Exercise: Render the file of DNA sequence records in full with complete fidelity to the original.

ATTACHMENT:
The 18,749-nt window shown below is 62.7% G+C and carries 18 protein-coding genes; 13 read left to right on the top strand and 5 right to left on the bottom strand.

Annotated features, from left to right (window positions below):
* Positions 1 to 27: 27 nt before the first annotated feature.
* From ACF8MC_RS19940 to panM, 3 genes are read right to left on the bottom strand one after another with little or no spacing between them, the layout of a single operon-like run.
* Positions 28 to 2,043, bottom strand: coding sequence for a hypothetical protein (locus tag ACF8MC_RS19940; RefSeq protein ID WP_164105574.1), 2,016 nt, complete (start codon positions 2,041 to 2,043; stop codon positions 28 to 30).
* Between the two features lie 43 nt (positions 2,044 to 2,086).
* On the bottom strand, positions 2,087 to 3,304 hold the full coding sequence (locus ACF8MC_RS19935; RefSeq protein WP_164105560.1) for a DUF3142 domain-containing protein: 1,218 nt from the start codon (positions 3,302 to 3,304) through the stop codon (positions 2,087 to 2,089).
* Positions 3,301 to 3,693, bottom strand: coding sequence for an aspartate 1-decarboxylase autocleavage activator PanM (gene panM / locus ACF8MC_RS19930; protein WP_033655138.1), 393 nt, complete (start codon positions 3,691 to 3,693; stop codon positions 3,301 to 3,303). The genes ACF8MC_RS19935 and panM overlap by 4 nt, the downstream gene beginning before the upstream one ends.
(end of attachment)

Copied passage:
The 18,749-nt window shown below is 62.7% G+C and carries 18 protein-coding genes; 13 read left to right on the top strand and 5 right to left on the bottom strand.

Annotated features, from left to right (window positions below):
* Positions 1 to 27: 27 nt before the first annotated feature.
* From ACF8MC_RS19940 to panM, 3 genes are read right to left on the bottom strand one after another with little or no spacing between them, the layout of a single operon-like run.
* Positions 28 to 2,043, bottom strand: coding sequence for a hypothetical protein (locus tag ACF8MC_RS19940; RefSeq protein ID WP_164105574.1), 2,016 nt, complete (start codon positions 2,041 to 2,043; stop codon positions 28 to 30).
* Between the two features lie 43 nt (positions 2,044 to 2,086).
* On the bottom strand, positions 2,087 to 3,304 hold the full coding sequence (locus ACF8MC_RS19935; RefSeq protein WP_164105560.1) for a DUF3142 domain-containing protein: 1,218 nt from the start codon (positions 3,302 to 3,304) through the stop codon (positions 2,087 to 2,089).
* Positions 3,301 to 3,693, bottom strand: coding sequence for an aspartate 1-decarboxylase autocleavage activator PanM (gene panM / locus ACF8MC_RS19930; protein WP_033655138.1), 393 nt, complete (start codon positions 3,691 to 3,693; stop codon positions 3,301 to 3,303). The genes ACF8MC_RS19935 and panM overlap by 4 nt, the downstream gene beginning before the upstream one ends.